BioPharmX researchers were part of a national scientific team that developed an innovative way to use nonlinear optical imaging to confirm the efficiency and quantity of the delivery of new drugs
Skin cells visualised with a traditional optical microscope
A presentation at the 2017 Fall Clinical Dermatology Conference will show how researchers from BioPharmX and the Wellman Center for Photomedicine, Massachusetts General Hospital, Harvard Medical School used a suite of imaging techniques in what is called Pharmacokinetic Tomography to confirm highly localised delivery of BPX-01, BioPharmX’s unique topical, hydrophilic gel formulation of minocycline for the treatment of acne vulgaris, to the area of the skin where acne develops.
This is the first time this imaging approach was used to confirm substantial minocycline uptake in the epidermis and hair follicle, as well as in the sebaceous gland 24 hours after a single dose application.
A poster presentation, entitled “Visualization of Cutaneous Distribution of Minocycline of a Topical Gel in Human Facial Skin with Two-Photon Excited Fluorecence Lifetime Imaging Microscopy (FLIM) and Phasor Analysis,” will also be on display at the Fall Clinical conference in Las Vegas 12-15 October.
The technique is a break with traditional drug development imaging processes that are costly and inefficient. The nonlinear optical imaging technique developed by this team enables the use of the natural fluorescence of the drug when ‘excited’ with ultrashort (femtosecond) laser pulses.
Drug developers traditionally rely on older technologies, such as nuclear magnetic resonance (NMR) spectroscopy and mass spectroscopy (MALDI), which tend to be slow and costly. This technique has allowed BioPharmX to capitalise its efforts in translational research, enabling it to take BPX-01 into clinic much more rapidly.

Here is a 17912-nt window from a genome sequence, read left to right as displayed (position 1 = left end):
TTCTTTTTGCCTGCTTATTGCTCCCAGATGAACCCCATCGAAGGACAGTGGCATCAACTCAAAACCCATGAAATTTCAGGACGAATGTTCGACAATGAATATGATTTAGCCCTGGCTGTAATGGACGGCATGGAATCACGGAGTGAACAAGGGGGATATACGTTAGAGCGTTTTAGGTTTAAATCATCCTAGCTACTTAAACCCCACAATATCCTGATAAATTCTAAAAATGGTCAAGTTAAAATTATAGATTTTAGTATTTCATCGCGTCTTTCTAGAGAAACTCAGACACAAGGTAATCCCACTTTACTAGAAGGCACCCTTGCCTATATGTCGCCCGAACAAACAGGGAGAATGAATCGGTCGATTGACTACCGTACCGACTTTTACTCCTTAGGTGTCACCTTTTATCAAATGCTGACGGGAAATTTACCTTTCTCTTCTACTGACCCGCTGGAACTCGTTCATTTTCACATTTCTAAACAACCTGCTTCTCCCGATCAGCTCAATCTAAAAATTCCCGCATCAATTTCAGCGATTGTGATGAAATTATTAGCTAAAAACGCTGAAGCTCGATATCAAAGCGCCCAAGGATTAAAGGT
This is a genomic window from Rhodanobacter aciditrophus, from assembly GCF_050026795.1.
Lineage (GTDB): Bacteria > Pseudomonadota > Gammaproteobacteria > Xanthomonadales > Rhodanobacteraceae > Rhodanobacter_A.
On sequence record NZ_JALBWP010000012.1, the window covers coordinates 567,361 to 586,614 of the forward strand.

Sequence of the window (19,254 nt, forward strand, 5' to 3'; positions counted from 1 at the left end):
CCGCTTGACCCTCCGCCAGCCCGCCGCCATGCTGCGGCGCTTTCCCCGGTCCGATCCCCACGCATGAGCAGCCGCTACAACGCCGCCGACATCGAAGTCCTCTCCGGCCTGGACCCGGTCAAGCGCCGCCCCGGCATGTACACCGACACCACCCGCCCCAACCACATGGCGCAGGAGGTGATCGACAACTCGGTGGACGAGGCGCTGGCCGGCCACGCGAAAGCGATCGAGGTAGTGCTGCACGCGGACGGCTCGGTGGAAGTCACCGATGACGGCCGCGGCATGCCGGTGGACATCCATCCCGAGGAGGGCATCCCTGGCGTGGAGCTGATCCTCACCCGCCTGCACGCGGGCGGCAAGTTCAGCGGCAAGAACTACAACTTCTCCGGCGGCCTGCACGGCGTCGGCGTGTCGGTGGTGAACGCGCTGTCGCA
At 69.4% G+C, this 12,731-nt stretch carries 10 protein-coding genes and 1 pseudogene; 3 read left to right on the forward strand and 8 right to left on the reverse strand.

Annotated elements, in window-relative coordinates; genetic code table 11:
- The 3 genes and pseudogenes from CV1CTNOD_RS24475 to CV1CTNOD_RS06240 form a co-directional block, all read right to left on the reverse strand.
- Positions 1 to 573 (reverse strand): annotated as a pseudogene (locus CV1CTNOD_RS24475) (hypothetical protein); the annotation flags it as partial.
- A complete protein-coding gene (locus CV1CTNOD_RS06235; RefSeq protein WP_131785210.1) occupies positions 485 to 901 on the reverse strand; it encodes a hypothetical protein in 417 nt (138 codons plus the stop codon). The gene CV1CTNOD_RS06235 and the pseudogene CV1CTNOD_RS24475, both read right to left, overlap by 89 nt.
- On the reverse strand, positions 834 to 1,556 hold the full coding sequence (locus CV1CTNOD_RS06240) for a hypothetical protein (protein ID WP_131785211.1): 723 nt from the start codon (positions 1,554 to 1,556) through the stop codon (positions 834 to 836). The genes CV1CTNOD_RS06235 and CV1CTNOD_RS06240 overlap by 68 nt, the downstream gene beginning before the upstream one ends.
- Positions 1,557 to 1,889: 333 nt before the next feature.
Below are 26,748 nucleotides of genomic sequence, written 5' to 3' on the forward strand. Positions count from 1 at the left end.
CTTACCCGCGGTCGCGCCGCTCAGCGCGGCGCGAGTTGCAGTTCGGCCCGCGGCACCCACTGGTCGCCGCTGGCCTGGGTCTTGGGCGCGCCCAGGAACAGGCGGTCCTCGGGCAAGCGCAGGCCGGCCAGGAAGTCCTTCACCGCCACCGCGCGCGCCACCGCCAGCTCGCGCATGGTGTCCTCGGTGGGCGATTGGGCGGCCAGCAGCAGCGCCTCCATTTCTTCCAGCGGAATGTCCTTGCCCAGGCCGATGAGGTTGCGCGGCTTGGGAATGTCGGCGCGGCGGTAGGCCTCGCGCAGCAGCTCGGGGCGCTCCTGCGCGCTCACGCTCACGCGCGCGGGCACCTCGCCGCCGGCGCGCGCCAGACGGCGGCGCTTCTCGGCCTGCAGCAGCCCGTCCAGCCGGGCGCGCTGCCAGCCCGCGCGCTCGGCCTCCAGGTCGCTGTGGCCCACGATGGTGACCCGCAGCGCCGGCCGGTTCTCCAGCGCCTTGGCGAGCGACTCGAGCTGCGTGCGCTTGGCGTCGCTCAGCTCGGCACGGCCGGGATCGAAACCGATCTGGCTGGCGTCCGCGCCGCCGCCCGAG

Dr Conor L. Evans, Assistant Professor at Harvard Medical School’s Wellman Center for Photomedicine at Massachusetts General Hospital, said: “We are excited to be applying these imaging tools in the study of pharmacokinetics. They enable the visualisation of drug delivery and distribution, and potentially permit the quantification of local drug concentration with sub-cellular resolution. Knowing the delivery kinetics and local concentrations of drugs may allow better understanding of toxicity and efficacy of drugs, making these imaging methods powerful tools for translational research.”
In addition, BioPharmX will be presenting a second poster entitled, “Rapid Improvement with BPX-01 Minocycline Topical Gel in the Treatment of Moderate-to-Severe Inflammatory Acne Vulgaris: a Randomized, Double-Blind, Vehicle-Controlled Study,” showing that BPX-01 2% minocycline gel resulted in “rapid improvements and better outcomes than vehicle control in treatments of moderate-to-severe non-nodular inflammatory acne.”
Dr Neal Bhatia, member of the BioPharmX Therapeutic Dermatology Advisory Board, said: “In combination, these studies suggest that BPX-01 effectively delivers low dosages of minocycline precisely to areas of the skin where acne forms and that the topical gel may prove to be an efficient option for reducing the number of inflammatory lesions.”
The Fall Clinical conference is one of the dermatological community’s leading educational events, attracting more than 800 physicians and scientists from across the nation.